[No. 34607. Department Two. Supreme Court December 4, 1958.]
DON KENNEDY et al., Appellants, v. REAL ESTATE SALESMEN
LOCAL 154A et al., Respondents.«1»
 APPEAL AND ERROR - DECISIONS REVIEWABLE - TEMPORARY INJUNCTION. Notwithstanding Rule on Appeal 14(3) authorizes an appeal from an order granting or denying a temporary injunction, an appeal from an order denying a temporary injunction is authorized only if there is a finding of insolvency of the party sought to be enjoined.
 SAME - TEMPORARY INJUNCTION - LABOR DISPUTE. In an appeal from an order denying a temporary injunction prohibiting a labor union from picketing the appellants' business, held that the supreme court would not determine the merits of the controversy in advance of trial.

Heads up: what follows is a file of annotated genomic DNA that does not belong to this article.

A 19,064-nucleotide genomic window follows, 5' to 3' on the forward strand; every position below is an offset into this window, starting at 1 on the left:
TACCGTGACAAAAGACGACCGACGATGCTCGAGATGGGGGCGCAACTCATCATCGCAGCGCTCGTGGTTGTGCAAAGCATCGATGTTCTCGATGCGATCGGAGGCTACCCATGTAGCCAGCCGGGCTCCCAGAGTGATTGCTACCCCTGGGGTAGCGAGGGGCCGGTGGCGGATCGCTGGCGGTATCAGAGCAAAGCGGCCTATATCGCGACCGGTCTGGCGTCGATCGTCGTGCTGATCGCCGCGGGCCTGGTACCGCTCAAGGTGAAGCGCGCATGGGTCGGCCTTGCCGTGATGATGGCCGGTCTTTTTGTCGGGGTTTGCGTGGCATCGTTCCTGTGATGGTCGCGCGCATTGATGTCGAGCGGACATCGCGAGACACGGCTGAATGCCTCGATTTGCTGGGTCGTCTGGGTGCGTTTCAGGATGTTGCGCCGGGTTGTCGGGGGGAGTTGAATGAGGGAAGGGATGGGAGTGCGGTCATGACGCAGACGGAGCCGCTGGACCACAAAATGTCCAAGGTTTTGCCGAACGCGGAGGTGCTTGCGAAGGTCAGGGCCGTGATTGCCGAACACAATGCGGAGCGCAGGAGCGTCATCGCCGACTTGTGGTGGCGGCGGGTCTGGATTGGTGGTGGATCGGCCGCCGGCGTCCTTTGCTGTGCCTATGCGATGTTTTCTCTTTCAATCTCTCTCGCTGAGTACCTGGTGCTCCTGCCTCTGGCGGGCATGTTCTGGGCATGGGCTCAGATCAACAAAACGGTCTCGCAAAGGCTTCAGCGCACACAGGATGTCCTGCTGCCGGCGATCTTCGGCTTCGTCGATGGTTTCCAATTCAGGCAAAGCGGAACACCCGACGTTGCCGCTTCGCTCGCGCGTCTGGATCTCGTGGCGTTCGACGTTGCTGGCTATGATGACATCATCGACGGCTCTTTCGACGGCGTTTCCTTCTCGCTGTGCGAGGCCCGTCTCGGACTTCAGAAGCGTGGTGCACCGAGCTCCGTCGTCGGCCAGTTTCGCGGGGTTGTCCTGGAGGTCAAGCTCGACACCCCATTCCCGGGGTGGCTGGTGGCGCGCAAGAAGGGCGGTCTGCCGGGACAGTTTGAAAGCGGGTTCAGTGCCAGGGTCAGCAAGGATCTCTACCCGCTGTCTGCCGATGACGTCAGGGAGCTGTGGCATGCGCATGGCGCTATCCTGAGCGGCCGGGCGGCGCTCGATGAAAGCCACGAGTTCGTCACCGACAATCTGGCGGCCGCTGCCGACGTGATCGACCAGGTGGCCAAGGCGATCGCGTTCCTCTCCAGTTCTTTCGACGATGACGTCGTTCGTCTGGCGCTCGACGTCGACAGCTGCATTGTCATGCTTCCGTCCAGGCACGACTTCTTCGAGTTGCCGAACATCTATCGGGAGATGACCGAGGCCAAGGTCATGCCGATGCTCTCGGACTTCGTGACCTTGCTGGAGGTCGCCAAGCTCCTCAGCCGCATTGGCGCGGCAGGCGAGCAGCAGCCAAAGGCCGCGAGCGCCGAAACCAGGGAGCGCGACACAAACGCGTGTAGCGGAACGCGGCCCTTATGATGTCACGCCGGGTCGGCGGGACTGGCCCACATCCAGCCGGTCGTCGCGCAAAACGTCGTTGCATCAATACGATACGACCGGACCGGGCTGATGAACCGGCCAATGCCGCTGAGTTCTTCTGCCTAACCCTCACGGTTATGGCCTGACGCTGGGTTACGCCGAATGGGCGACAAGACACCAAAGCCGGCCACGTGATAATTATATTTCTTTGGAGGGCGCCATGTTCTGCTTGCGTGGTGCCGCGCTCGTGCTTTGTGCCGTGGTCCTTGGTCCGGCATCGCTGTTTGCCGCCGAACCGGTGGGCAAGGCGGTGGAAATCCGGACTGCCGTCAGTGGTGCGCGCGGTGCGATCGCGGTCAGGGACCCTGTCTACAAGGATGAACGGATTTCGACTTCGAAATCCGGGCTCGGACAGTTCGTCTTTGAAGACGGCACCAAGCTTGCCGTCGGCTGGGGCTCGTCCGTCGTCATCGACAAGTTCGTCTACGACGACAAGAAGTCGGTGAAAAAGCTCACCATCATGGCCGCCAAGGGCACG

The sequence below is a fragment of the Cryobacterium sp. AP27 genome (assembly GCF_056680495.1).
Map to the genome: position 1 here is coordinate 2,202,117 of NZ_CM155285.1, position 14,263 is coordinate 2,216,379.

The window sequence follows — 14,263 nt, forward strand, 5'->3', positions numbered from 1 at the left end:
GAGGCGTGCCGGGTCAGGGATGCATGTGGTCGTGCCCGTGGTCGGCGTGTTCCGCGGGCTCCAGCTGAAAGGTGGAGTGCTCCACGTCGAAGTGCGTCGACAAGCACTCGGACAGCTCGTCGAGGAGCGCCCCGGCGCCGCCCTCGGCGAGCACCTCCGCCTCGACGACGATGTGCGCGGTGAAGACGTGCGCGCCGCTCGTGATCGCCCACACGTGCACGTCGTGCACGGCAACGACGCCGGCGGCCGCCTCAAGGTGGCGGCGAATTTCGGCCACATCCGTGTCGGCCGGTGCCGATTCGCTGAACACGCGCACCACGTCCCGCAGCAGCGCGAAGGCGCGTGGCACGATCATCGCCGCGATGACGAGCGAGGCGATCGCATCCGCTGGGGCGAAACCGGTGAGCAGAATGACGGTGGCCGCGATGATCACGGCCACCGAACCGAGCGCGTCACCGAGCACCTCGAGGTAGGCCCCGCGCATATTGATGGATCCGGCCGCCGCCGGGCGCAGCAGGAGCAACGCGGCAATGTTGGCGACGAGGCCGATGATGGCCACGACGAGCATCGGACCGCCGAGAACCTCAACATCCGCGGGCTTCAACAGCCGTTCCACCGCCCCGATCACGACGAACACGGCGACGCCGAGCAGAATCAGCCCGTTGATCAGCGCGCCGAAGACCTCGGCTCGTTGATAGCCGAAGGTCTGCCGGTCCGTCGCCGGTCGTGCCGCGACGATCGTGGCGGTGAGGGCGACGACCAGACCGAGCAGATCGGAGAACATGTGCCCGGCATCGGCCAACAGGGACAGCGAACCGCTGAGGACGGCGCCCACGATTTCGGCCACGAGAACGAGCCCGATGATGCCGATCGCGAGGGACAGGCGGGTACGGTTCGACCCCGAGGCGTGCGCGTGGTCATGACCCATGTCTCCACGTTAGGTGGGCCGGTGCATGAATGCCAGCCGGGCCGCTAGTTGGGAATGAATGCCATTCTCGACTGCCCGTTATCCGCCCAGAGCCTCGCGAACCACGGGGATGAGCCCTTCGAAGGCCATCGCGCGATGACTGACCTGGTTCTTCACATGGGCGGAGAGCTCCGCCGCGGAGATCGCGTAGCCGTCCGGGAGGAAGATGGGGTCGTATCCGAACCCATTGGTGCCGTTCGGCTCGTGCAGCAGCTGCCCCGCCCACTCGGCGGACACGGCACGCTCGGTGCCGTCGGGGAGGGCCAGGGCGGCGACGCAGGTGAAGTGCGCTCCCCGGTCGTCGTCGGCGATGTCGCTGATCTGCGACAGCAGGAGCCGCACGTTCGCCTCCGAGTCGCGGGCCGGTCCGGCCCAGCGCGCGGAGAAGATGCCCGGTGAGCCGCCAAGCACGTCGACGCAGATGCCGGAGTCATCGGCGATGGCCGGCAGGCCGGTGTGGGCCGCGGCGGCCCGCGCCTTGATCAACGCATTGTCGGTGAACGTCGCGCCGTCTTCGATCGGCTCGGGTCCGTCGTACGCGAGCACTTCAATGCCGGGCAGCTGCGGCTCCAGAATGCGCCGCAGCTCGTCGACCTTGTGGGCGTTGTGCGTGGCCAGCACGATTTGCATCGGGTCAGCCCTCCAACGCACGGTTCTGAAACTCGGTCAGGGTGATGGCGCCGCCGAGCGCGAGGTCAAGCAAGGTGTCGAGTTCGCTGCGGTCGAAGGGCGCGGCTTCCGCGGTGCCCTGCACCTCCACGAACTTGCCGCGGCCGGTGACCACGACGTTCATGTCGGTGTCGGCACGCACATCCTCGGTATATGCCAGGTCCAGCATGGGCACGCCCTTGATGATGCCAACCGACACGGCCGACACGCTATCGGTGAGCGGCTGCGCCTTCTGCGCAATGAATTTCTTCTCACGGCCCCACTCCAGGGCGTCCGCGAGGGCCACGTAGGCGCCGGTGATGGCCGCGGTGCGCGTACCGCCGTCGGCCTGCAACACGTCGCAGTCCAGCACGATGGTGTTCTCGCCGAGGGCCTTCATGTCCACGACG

Appeal from an order of the superior court for King county, No. 514834, Poyhonen, J., entered January 17, 1958 upon findings in favor of the defendants, denying an application for a temporary injunction. Affirmed.
Peyser, Cartano, Botzer & Chapman, Stephen C. Watson, and William H. Botzer, for appellants.
Bassett, Davies & Roberts (George H. Davies and Richard P. Donaldson, of counsel), for respondents.
PER CURIAM. -
Appellants, plaintiffs below, who engage in a general real-estate business, appeal from an interlocutory order denying their application for a temporary injunction pending trial.